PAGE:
Ordinary loan transactions put to the test as bank capital becomes tight

(Bloomberg) — Equity Residential, one of the largest apartment owners in the U.S., usually finds refinancing a bank loan easy. It was a long trip this year.

For the company’s $2.5 billion backup credit line, known as Revolver, lenders have historically treated the process like a procedural or administrative task, chief financial officer Robert Galechana said in an interview. This time there was even more discussion, often focused on what kind of business the bank would get from the company.

“I could feel the constraints facing banks,” he said.

Garechana said the lenders weren’t worried about Equity Residential’s overall financial situation. S&P Global Ratings has consistently rated the company’s major divisions in the investment grade category of A-. However, because revolvers tend to have lower fees, banks see revolvers primarily as a way to get more profitable businesses such as bond underwriting.

With the Federal Reserve raising interest rates and the threat of a recession looming, many banks have been thinking more seriously about who to offer this type of loan this year. Demand for credit remains relatively high. U.S. commercial bank loans are up about 7% since March, according to Fed data.

capital increase

But lenders are also facing more risks, and regulators have put pressure on them to carefully consider their future capital requirements. The Federal Reserve (Fed) stress-tests banks once a year to see how they perform during difficult economic and market times. This year’s test has unexpectedly increased capital buffer requirements for banks such as JPMorgan Chase & Co. and Citigroup Inc.

Allison Williams, senior banking analyst at Bloomberg Intelligence, said banks also face higher capital requirements due to different types of buffers related to their status as global systemically important banks. Said there was

“In a very short period of time, they have had to strengthen their capital to exceed these new requirements, so in order to sustain their balance sheet ahead of these increases, they have made their terms on commercial lending more stringent. I did,” Williams said.

With many banks meeting current requirements, pressure on corporate lending could ease through the year, Williams said.

It was clear to Equity Residential that banks were looking at broader capital requirements and asking more questions before lending to companies, Garechana said.

“If you are having this level of conversation, it should be much more difficult for non-investment grade companies, or companies with lower investment grade quality,” he added.

Representatives for Bank of America, which acted as managing agent for Revolver, and JPMorgan and Wells Fargo, which participated as co-bookrunners, declined to comment.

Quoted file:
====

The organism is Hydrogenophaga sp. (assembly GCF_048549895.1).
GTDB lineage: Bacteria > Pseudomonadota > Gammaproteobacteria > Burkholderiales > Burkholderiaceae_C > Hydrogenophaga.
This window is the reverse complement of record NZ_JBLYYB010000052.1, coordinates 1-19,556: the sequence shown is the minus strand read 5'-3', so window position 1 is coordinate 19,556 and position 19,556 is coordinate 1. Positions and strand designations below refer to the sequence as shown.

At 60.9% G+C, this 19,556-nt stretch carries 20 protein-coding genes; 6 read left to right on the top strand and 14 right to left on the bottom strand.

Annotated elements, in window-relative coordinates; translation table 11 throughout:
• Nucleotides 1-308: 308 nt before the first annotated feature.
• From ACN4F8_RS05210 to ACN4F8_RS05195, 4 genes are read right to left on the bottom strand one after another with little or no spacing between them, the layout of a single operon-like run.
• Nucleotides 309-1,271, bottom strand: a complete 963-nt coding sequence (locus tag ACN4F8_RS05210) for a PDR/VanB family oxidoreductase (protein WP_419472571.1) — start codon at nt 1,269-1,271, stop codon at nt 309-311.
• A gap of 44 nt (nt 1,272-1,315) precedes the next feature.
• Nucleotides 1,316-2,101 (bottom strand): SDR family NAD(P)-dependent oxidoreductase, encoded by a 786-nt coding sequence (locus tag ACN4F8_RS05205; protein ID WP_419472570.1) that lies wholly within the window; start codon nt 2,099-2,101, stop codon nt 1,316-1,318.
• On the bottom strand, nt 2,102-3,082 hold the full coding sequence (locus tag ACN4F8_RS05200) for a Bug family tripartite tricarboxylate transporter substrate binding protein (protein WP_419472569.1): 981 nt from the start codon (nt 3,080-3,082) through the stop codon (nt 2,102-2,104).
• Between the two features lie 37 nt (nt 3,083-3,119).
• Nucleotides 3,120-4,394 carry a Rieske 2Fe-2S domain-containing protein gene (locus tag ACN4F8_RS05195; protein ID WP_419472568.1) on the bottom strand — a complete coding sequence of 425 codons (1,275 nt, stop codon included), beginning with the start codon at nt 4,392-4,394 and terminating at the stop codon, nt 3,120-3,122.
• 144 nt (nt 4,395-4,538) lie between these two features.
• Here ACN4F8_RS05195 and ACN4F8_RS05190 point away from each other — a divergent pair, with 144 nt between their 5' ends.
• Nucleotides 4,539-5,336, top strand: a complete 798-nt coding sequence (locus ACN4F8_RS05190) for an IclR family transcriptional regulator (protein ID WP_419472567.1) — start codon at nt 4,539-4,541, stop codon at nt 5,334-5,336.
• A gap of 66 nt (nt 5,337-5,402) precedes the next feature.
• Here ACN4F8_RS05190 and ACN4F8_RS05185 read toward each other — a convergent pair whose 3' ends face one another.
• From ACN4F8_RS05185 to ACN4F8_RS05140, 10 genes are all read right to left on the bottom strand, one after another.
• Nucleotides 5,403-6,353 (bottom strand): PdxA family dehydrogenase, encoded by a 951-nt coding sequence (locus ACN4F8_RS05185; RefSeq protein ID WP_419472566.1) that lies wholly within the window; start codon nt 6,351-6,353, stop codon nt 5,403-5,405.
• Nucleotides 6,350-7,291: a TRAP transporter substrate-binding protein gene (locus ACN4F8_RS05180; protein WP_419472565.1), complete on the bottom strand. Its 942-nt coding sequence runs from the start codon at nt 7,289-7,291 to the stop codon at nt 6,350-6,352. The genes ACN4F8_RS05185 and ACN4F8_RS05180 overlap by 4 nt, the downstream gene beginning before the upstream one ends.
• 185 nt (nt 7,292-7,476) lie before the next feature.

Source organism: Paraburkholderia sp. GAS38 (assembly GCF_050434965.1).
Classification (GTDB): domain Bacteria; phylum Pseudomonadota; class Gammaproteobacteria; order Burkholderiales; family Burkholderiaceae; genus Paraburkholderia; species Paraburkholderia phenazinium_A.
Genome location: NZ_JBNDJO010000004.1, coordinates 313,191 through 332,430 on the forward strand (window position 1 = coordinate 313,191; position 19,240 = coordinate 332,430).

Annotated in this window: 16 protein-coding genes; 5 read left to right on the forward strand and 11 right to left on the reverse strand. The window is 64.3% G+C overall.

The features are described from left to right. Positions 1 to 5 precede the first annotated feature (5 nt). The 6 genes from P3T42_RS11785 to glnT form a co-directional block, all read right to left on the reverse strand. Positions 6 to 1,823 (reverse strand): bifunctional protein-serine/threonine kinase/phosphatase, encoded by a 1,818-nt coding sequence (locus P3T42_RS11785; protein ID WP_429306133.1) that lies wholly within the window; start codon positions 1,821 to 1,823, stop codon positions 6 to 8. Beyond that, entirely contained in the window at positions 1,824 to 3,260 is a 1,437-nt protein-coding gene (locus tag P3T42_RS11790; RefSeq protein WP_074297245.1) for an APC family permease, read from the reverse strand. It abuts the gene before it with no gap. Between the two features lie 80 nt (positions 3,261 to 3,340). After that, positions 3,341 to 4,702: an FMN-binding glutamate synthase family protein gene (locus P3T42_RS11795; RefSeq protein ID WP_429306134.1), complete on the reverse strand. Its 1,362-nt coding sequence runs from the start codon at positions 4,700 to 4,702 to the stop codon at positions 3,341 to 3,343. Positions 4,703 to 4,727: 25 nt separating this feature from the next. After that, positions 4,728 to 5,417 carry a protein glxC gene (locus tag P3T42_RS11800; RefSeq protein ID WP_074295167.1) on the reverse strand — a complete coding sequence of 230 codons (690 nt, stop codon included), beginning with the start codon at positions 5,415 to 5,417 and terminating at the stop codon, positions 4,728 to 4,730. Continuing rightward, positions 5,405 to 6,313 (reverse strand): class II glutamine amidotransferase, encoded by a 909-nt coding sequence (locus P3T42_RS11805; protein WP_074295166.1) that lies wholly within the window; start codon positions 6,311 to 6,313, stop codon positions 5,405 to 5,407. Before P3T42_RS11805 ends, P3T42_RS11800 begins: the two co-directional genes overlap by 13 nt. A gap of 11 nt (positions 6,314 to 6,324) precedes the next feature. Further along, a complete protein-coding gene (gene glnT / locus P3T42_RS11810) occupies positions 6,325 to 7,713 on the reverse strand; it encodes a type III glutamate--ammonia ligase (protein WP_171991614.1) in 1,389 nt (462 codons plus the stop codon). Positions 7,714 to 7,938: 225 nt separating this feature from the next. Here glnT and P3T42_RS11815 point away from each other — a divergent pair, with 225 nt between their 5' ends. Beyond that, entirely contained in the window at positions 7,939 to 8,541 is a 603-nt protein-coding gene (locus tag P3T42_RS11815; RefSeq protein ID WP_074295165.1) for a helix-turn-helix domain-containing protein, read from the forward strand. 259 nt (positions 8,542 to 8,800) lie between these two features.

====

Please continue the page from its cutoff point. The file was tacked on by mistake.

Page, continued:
3 reasons

Overall, according to Galechana, there are three reasons why banks are paying extra attention. First, the tightening regulatory environment has increased capital requirements.

The second reason is the increased demand for loans from banks in recent months. Many companies that were unable to borrow at reasonable rates in the investment grade or junk bond markets decided to take out bank loans instead, tying up lenders’ balance sheets. Additionally, the market for real estate loans packaged into bonds and sold to outside investors has cooled, forcing banks to hold more of these loans.

Third, some foreign banks, especially those without local dollar deposits, find it difficult to commit to lending in the United States because the US dollar is so strong against their home currency.

Two international banks based in other countries dropped out of Revolver during the refinancing process, according to public documents. French bank BNP Paribas SA and Japan’s Sumitomo Mitsui Banking Corporation, a unit of Sumitomo Mitsui Financial Group. In addition to BNP and SMBC, US regional bank Fifth Third Bancorp also left the group. Galechana said the company still has good relationships with banks and that “the bridge is not burned down.” Finally, in October, he had 19 banks join his Equity Residential’s latest revolver.

Representatives for BNP and Fifth Third declined to comment. SMBC officials did not respond to a request for comment.

holding cash

Banks think about capital, and so do many business executives. Property billionaire Sam Zell, founder and chairman of Equity Residential, said in an interview with CNBC on Thursday that he has more cash and sees a recession more likely. I said yes. He also talked about the challenges of refinancing revolvers.

One piece of evidence that banks aren’t concerned about the creditworthiness of equity residential is the fees they pay on refinanced loans. Real estate investment trusts are still paying 12.5 basis points a year just to have a revolver, just like they used to. The funds used will be paid at the Secured Overnight Financing Rate plus 72.5 basis points. This is 77.5 basis points above the rate offered by the London interbank on previous loans. The company has also added features related to sustainability.

–With help from James Crombie and Patrick McHale.

© 2022 Bloomberg LP

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